21st Apr2012

Military Fitness and Movement Training

by A.J.

Military Fitness EntrySo There You Are…

(Video Below)

You just left the last covered and concealed position moving to the breach point. After a short pregnent pause your breacher has set the charge on the door and the commander has initiated the breach. If the clanking sound of all you equipment didn’t wake up the house you are pretty sure the water impulse charge packed with det chord and c-4 did. As you move through the smokey threshold where the door used to be you catch a look at the HVT (high value target) he looks at you as you look at his hands to see if you can end this operation with 5.56 millimeters of lead and hate, unarmed he turns and runs out the back and your team pursues. In his man-jamas he clears a 6 foot wall no problem the breacher stands on a planter and can clear the far side from where he is and you get the order to follow; what is going to get you over that wall? Your strength? your cardio? Is it something about you military fitness?

Military Fitness Has Three Major Parts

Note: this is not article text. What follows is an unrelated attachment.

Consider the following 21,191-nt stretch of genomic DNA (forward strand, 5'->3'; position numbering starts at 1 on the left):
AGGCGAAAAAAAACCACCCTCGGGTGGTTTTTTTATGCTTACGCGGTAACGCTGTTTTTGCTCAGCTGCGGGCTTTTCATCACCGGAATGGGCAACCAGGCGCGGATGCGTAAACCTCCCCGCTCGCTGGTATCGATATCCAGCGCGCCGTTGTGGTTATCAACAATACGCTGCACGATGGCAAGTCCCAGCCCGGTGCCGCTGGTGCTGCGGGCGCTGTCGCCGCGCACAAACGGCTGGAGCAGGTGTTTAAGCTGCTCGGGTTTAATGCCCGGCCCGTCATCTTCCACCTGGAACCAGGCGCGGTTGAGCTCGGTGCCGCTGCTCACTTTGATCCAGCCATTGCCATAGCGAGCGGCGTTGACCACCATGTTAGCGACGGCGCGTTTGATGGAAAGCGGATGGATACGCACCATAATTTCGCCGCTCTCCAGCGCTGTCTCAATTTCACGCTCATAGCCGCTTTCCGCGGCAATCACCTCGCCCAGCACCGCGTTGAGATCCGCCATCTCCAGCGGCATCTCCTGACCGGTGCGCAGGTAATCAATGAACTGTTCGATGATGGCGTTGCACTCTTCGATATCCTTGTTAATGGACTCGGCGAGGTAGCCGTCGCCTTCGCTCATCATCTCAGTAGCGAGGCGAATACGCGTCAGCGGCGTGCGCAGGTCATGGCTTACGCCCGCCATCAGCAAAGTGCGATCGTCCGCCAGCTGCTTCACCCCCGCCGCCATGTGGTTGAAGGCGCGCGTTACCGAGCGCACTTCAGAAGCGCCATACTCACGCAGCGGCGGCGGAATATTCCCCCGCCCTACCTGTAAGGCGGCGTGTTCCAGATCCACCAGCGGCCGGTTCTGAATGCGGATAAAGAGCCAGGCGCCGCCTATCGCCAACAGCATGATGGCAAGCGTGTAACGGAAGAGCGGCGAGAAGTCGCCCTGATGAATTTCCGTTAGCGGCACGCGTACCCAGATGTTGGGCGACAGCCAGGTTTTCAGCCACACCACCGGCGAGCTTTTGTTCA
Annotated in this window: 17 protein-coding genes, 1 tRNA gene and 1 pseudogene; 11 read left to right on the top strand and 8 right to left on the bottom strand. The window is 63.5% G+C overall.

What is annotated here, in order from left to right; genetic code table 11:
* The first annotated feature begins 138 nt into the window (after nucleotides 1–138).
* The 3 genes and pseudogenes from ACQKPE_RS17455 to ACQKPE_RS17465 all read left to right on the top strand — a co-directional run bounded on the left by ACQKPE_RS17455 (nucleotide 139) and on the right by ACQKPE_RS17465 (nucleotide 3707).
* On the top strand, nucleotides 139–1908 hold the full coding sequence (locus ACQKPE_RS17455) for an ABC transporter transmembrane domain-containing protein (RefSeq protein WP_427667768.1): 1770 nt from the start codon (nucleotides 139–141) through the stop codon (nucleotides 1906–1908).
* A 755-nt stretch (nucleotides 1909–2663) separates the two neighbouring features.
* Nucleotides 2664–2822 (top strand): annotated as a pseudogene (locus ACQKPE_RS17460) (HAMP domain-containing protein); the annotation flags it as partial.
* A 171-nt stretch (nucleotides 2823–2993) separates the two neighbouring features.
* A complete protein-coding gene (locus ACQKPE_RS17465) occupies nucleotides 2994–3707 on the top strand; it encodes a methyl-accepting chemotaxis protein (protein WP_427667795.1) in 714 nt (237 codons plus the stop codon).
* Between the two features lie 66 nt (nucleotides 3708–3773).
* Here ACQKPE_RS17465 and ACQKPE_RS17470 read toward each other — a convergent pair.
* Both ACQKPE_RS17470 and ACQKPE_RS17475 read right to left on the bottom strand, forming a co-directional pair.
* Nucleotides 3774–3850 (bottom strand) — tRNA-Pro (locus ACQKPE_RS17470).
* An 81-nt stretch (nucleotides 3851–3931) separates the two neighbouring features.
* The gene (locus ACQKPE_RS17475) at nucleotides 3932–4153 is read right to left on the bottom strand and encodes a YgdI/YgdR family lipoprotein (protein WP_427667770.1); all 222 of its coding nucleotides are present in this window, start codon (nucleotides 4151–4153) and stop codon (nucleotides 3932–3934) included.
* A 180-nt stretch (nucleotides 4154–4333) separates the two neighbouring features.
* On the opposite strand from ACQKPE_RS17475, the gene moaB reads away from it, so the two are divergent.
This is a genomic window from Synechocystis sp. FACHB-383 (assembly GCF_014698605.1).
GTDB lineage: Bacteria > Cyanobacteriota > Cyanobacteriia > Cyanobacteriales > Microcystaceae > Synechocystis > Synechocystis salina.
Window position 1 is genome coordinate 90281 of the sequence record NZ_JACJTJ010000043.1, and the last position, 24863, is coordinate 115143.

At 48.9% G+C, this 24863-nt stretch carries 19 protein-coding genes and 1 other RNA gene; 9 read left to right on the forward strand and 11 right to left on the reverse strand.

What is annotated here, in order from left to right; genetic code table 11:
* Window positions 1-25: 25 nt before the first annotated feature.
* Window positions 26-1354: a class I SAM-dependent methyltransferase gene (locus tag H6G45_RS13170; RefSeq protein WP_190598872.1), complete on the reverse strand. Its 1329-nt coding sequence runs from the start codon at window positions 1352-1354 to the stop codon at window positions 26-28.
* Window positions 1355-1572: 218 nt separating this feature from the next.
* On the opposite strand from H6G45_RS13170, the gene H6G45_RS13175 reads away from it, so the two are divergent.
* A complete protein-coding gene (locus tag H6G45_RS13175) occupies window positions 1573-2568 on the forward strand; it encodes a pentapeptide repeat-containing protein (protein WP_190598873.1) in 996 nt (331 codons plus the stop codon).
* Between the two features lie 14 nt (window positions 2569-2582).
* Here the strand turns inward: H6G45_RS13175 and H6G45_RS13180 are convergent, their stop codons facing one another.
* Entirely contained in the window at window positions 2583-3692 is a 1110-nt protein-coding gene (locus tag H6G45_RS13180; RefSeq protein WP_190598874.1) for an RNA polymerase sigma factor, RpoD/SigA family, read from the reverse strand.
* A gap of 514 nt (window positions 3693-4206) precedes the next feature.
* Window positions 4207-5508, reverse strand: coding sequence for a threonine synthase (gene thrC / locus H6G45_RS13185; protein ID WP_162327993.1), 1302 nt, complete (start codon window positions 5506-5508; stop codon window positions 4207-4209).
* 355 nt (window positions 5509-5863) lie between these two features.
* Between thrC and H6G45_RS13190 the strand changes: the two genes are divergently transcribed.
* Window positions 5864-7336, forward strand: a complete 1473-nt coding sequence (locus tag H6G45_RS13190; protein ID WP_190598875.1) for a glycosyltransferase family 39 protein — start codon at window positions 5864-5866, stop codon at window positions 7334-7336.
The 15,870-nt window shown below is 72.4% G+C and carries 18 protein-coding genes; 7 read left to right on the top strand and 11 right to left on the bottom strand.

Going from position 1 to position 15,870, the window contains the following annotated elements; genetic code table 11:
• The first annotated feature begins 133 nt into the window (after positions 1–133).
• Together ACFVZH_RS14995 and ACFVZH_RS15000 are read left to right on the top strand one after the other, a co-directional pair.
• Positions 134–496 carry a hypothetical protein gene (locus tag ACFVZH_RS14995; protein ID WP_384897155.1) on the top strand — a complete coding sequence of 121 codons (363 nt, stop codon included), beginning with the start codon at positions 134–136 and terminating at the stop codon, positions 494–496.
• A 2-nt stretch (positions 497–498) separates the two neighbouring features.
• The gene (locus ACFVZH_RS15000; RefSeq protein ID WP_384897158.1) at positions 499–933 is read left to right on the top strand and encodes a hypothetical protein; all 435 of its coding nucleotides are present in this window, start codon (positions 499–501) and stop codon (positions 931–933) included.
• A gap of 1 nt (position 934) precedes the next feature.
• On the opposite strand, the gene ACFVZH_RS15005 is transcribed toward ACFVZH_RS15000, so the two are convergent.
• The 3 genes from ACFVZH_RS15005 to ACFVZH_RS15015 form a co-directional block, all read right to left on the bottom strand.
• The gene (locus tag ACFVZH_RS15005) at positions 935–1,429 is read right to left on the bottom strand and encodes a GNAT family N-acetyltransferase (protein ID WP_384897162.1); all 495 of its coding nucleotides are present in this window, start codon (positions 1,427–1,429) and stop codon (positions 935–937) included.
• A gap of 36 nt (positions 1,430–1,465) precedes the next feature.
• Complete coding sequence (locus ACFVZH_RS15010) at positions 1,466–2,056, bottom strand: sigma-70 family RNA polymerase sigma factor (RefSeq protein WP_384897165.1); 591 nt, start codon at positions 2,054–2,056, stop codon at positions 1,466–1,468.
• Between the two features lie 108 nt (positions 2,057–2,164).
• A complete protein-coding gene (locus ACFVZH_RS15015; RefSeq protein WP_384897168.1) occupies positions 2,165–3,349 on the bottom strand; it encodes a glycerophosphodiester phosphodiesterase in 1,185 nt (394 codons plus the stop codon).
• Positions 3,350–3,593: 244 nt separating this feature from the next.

We have all talked about the compromise between cardio and strength training when we are trying to hone in our military fitness but, I think those are only two pieces of the puzzle and without the third you may be missing the boat. The third part of military fitness IMHO is movement training. Functional strength is all the rage these days and you can’t talk about fitness without someone saying “Crossfit” but the fact of the matter is you are never going to power clean on the battle field but, you may have to climb a wall or pull yourself out of a burning humvee. This is not a hit on functional training which is super important, but if you have a greater respect for movement training when you are done reading this post and watching the video (below) I think you will have gained something for your time.

Military Fitness Chart

Military Fitness and Movement

As you see here for military tasks it was the finding of this group that mobility was of the highest priority

 

The term Mobility refers to your ability to move your body and negotiate it in space and time I like the term movement better because for me mobility means driving.

What is Movement Training for Military Fitness?

Movement training should contain bodyweight drills like push-ups and pull ups, but a regimen in movement training like you will get from Brazilian Jiu Jitsu and Yoga can not be replaced. Obstacle courses can also offer a huge training value for movement but,  it can be difficult to get out to a real obstacle course often enough to get some advantage from it. You can train your movement and agility just using your environment from trees and walls. The video below was built to give an example of some functional movement training while adding a specific technique to clear walls for CQB and CQC.